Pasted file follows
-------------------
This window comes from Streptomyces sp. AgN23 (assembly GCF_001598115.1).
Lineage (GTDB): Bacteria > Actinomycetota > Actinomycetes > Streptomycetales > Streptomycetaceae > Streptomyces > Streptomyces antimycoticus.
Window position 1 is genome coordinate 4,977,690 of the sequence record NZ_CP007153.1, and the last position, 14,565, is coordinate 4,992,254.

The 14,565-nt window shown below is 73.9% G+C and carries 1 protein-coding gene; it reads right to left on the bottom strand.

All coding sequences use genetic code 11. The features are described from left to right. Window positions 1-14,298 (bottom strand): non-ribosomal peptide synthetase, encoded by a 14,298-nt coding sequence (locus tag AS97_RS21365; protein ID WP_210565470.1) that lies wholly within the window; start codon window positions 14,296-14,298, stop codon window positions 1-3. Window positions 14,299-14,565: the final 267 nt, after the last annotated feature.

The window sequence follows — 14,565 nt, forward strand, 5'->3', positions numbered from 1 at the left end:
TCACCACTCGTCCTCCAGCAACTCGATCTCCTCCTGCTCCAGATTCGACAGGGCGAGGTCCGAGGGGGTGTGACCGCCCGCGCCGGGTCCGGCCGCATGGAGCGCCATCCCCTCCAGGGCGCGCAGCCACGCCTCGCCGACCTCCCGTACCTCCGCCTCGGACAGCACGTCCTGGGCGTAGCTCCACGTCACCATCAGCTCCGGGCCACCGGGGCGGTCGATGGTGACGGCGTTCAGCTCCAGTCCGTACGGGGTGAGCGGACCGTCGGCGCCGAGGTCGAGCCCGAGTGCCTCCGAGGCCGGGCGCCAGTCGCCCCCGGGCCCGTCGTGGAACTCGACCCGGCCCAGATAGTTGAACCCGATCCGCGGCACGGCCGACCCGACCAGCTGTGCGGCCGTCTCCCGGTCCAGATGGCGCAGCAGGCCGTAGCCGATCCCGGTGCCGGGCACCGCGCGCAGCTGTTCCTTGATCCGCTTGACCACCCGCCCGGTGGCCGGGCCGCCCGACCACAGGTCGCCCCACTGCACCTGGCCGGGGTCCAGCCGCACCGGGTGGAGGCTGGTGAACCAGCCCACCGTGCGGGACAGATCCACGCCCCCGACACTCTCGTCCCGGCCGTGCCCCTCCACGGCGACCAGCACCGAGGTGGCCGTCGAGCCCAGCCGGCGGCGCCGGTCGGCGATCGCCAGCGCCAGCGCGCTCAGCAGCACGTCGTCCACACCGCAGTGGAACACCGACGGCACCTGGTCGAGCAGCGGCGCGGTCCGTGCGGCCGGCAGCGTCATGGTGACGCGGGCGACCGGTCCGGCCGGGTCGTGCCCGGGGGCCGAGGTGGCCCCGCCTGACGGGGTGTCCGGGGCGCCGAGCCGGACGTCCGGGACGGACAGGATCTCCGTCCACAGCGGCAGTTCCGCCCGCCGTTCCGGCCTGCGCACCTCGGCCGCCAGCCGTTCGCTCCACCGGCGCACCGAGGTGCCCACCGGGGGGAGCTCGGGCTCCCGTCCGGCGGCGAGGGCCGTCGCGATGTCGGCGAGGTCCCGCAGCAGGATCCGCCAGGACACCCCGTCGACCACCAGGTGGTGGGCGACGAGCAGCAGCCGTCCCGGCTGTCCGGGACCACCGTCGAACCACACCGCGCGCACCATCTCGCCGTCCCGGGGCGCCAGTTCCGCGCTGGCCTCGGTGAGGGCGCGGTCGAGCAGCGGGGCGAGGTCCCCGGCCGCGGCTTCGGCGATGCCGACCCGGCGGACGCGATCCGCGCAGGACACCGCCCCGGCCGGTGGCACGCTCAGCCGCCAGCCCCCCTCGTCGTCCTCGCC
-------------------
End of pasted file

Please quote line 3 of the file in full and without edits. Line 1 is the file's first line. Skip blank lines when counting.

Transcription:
Window position 1 is genome coordinate 4,977,690 of the sequence record NZ_CP007153.1, and the last position, 14,565, is coordinate 4,992,254.